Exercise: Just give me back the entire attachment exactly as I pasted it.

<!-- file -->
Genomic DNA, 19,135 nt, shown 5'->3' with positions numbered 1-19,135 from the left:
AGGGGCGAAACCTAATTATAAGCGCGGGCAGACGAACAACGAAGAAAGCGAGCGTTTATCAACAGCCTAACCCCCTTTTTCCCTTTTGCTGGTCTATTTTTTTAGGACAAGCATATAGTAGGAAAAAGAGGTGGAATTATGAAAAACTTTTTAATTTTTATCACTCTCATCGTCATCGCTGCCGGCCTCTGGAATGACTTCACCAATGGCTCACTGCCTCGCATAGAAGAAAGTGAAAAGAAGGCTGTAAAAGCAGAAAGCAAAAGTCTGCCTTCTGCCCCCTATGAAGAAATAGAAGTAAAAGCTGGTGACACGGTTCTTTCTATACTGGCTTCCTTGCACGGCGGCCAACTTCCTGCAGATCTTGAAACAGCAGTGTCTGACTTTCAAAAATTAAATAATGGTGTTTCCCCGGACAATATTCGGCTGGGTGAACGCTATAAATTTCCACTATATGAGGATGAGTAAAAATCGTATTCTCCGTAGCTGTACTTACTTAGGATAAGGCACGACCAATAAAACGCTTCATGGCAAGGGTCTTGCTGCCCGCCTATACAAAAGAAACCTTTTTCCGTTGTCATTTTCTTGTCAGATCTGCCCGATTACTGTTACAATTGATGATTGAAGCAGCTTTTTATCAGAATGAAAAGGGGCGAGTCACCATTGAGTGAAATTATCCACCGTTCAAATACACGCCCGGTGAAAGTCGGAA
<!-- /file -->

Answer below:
Genomic DNA, 19,135 nt, shown 5'->3' with positions numbered 1-19,135 from the left:
AGGGGCGAAACCTAATTATAAGCGCGGGCAGACGAACAACGAAGAAAGCGAGCGTTTATCAACAGCCTAACCCCCTTTTTCCCTTTTGCTGGTCTATTTTTTTAGGACAAGCATATAGTAGGAAAAAGAGGTGGAATTATGAAAAACTTTTTAATTTTTATCACTCTCATCGTCATCGCTGCCGGCCTCTGGAATGACTTCACCAATGGCTCACTGCCTCGCATAGAAGAAAGTGAAAAGAAGGCTGTAAAAGCAGAAAGCAAAAGTCTGCCTTCTGCCCCCTATGAAGAAATAGAAGTAAAAGCTGGTGACACGGTTCTTTCTATACTGGCTTCCTTGCACGGCGGCCAACTTCCTGCAGATCTTGAAACAGCAGTGTCTGACTTTCAAAAATTAAATAATGGTGTTTCCCCGGACAATATTCGGCTGGGTGAACGCTATAAATTTCCACTATATGAGGATGAGTAAAAATCGTATTCTCCGTAGCTGTACTTACTTAGGATAAGGCACGACCAATAAAACGCTTCATGGCAAGGGTCTTGCTGCCCGCCTATACAAAAGAAACCTTTTTCCGTTGTCATTTTCTTGTCAGATCTGCCCGATTACTGTTACAATTGATGATTGAAGCAGCTTTTTATCAGAATGAAAAGGGGCGAGTCACCATTGAGTGAAATTATCCACCGTTCAAATACACGCCCGGTGAAAGTCGGAA